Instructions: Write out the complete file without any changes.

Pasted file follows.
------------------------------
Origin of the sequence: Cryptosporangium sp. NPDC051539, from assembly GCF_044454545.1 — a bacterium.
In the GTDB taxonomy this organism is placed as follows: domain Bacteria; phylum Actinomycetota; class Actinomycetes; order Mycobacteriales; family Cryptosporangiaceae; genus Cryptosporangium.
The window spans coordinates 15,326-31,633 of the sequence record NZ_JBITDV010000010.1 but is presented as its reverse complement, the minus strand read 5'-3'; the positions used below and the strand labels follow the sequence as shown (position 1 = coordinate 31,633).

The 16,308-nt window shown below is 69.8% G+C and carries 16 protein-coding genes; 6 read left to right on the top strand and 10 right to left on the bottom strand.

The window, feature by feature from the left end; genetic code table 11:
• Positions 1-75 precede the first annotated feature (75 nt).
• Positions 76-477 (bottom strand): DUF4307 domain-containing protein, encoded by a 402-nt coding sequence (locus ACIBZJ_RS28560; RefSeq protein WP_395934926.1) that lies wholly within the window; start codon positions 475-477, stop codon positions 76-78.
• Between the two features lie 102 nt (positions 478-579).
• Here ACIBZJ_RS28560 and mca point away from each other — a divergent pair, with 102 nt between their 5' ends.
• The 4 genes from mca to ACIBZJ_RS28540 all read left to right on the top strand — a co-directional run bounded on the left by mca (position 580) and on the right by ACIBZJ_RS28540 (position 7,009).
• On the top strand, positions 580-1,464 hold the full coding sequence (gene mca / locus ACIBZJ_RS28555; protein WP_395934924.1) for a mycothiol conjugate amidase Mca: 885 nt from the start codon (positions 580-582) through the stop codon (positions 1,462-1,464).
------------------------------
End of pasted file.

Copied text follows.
Origin of the sequence: Cryptosporangium sp. NPDC051539, from assembly GCF_044454545.1 — a bacterium.
In the GTDB taxonomy this organism is placed as follows: domain Bacteria; phylum Actinomycetota; class Actinomycetes; order Mycobacteriales; family Cryptosporangiaceae; genus Cryptosporangium.
The window spans coordinates 15,326-31,633 of the sequence record NZ_JBITDV010000010.1 but is presented as its reverse complement, the minus strand read 5'-3'; the positions used below and the strand labels follow the sequence as shown (position 1 = coordinate 31,633).

The 16,308-nt window shown below is 69.8% G+C and carries 16 protein-coding genes; 6 read left to right on the top strand and 10 right to left on the bottom strand.

The window, feature by feature from the left end; genetic code table 11:
• Positions 1-75 precede the first annotated feature (75 nt).
• Positions 76-477 (bottom strand): DUF4307 domain-containing protein, encoded by a 402-nt coding sequence (locus ACIBZJ_RS28560; RefSeq protein WP_395934926.1) that lies wholly within the window; start codon positions 475-477, stop codon positions 76-78.
• Between the two features lie 102 nt (positions 478-579).
• Here ACIBZJ_RS28560 and mca point away from each other — a divergent pair, with 102 nt between their 5' ends.
• The 4 genes from mca to ACIBZJ_RS28540 all read left to right on the top strand — a co-directional run bounded on the left by mca (position 580) and on the right by ACIBZJ_RS28540 (position 7,009).
• On the top strand, positions 580-1,464 hold the full coding sequence (gene mca / locus ACIBZJ_RS28555; protein WP_395934924.1) for a mycothiol conjugate amidase Mca: 885 nt from the start codon (positions 580-582) through the stop codon (positions 1,462-1,464).